Tehuamixtle: the Cabo Corrientes shore on Mexico’s Pacific coast

articles Beaches Travel & Destinations

Barbara Sands

Photo Gallery: Mexico's Pacific Cabo Corrientes shore

Back when I lived in a Northern Virginia condo and traveled often to Mexico and the Caribbean with the Vienna-based Emerald Shillelagh Chowder & Marching Society, I adopted the habit of buying a tee shirt featuring the name of the city or island. My favorite shirt, the one that got the most commentary from fellow travelers on the elevator, was from Zihuatanejo. People would stare and ask “Zihuat?” to which I would reply “anejo” and describe its many charms. Both “Zihua” and Puerto Vallarta, where I now live, are far better known now, but what about “Tehua” for Tehuamixtle? That’s what it’s called and while many here may know it, it was new to me until very recently.

The ubiquitous Mexican land crab — about the size of the palm of a hand © Barbara Sanda, 2010
The ubiquitous Mexican land crab — about the size of the palm of a hand © Barbara Sanda, 2010

The coast south of Cabo Corrientes, the southerly arm of our Bay of Banderas, is known as the Costa Alegre, Happy Coast, all the way down to Manzanillo, and most ardently so by tourist promotion organizations. Barra de Navidad and Careyes are two of the better known spots. Directly west of El Tuito, the civic center of Cabo Corrientes, lies its bulk — a broad, hilly and ravined stretch of scrub and farm country that is separated from the Pacific by swaths of mile-long beaches and turquoise waters that have remained remarkably pristine. A good reason for the area’s isolation is that the roads from Mexico Route 200 to the coast are punishing to vehicles, alternating patches of pure dirt with stretches of cobbles. Following serious rains that create major mud, the barely two-lane roads can become impassible for all but the sturdiest vehicles.

Friends in Vallarta began work on a large retreat in the area a decade ago but told me my low-draft car would find it tough going if not impossible to get there. On this particular recent Sunday following a friend’s recommendation, I didn’t take the “shorter” road directly through El Tuito, since he said the road that joined Highway 200 further south, into the area of Tomatlan and through Cruz de Loreto would be easier on my small Honda’s underpinnings. Since then, however, I’ve learned that the direct road from Tuito is much improved and would have been a better choice.

Tuito was a perfect breakfast stop for breakfast, and while the machaca at the Restaurant El Mariachi was excellent — the tortillas were amazing. I went out back to talk to the tortilla maker asking how she made them blue and she replied that they were “black,” not blue and that one just buys black corn flour to make the masa (dough). End of conversation! She rapidly scooped and rolled ball after ball of the dough, pressed it in a simple wooden press and turned out perfectly uniform round tortillas that she then threw on a simple comal (a sheet of metal over a fire) to cook — turning them with her fingers — before stacking them in waiting baskets. I was yearning for butter to slather on them and maybe a little goat cheese. They were puffy and delicious!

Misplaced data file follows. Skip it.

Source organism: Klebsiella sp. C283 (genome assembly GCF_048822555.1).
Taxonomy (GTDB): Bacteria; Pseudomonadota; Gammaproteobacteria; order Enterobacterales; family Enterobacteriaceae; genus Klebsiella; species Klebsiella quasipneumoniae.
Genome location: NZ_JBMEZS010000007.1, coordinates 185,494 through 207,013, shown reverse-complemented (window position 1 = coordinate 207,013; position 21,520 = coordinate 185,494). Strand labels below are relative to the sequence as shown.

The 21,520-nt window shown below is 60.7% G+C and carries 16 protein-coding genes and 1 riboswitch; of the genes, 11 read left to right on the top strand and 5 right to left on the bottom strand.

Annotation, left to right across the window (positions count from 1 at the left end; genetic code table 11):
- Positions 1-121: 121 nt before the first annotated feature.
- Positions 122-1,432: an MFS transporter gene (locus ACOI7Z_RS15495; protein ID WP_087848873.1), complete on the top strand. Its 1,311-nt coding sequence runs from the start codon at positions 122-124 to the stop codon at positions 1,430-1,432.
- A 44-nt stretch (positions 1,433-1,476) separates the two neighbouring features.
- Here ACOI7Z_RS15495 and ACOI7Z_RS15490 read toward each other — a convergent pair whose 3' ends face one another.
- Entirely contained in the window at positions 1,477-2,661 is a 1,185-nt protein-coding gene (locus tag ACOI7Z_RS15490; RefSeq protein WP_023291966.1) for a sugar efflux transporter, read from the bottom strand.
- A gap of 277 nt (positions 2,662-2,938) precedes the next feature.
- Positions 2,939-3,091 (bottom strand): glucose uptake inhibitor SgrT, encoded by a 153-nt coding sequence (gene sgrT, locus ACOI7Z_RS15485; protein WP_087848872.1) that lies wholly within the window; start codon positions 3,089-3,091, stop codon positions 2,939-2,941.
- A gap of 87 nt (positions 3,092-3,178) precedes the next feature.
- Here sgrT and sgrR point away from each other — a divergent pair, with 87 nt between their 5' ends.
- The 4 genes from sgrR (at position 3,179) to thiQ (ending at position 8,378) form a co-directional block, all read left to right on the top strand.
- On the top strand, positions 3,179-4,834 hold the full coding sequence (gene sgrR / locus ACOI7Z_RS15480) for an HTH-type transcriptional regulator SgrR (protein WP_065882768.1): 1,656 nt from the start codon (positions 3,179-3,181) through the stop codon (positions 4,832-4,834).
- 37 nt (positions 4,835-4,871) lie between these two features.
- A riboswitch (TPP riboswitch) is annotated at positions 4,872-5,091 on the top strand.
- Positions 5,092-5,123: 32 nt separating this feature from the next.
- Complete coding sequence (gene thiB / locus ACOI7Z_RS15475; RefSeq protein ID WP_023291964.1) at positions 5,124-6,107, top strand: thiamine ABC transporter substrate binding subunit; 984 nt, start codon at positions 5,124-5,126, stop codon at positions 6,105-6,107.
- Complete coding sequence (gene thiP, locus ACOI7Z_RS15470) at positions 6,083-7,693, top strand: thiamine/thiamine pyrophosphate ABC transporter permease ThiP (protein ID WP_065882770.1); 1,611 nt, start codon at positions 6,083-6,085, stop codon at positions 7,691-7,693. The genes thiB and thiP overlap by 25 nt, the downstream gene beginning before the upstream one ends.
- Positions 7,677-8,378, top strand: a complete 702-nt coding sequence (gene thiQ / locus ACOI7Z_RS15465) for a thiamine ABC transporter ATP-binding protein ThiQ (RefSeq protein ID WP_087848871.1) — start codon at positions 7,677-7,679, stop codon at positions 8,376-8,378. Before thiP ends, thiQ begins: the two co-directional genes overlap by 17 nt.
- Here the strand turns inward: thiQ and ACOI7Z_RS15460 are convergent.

Mayto Beach by Mayto Hotel and El Rinconcito on Jalisco's Pacific shore © Barbara Sanda, 2010
Mayto Beach by Mayto Hotel and El Rinconcito on Jalisco’s Pacific shore © Barbara Sanda, 2010

The restaurant had a sign saying it sold raicilla, and because Tuito is world capital for that incendiary and once-banned Mexican moonshine, I asked its price. “One hundred fifty pesos,” was the answer — about eleven dollars. The producers may charge a little less, but they aren’t out on the square peddling it, at least not on Sunday morning. Raicilla is made from the green agave that grows in the vicinity as opposed to the blue variety used to make Tequila. The Botanical Garden, just north of El Tuito is now cultivating it on its hillsides to produce a proprietary mark. Raicilla does have its own compelling charms, I have learned, though a first-time taster may complain that it smells a bit like kerosene. A good place to give it a relatively safe trial is at the district fair held once a year in Puerto Vallarta’s Plaza de Armas where local producers of comestibles give generous samples of their wares. If you were to get a snootful, someone would probably be there to see you home.

Back out on Rte. 200, it’s onward to the right turn to the coast toward Cruz de Loreto. The locally famed and very pricey ecological Hotelito Desconocido is located overlooking the ocean down here and has been closed for some time, but is promised to reopen in January of 2010 say new owners. Here on the beach named Mismaloya and also further up the coast, operated by the University of Guadalajara, are turtle egg preserves where the eggs are protected from predators and people until the hatchlings are able to waddle into the sea. The turtle’s name is Olive Ridley.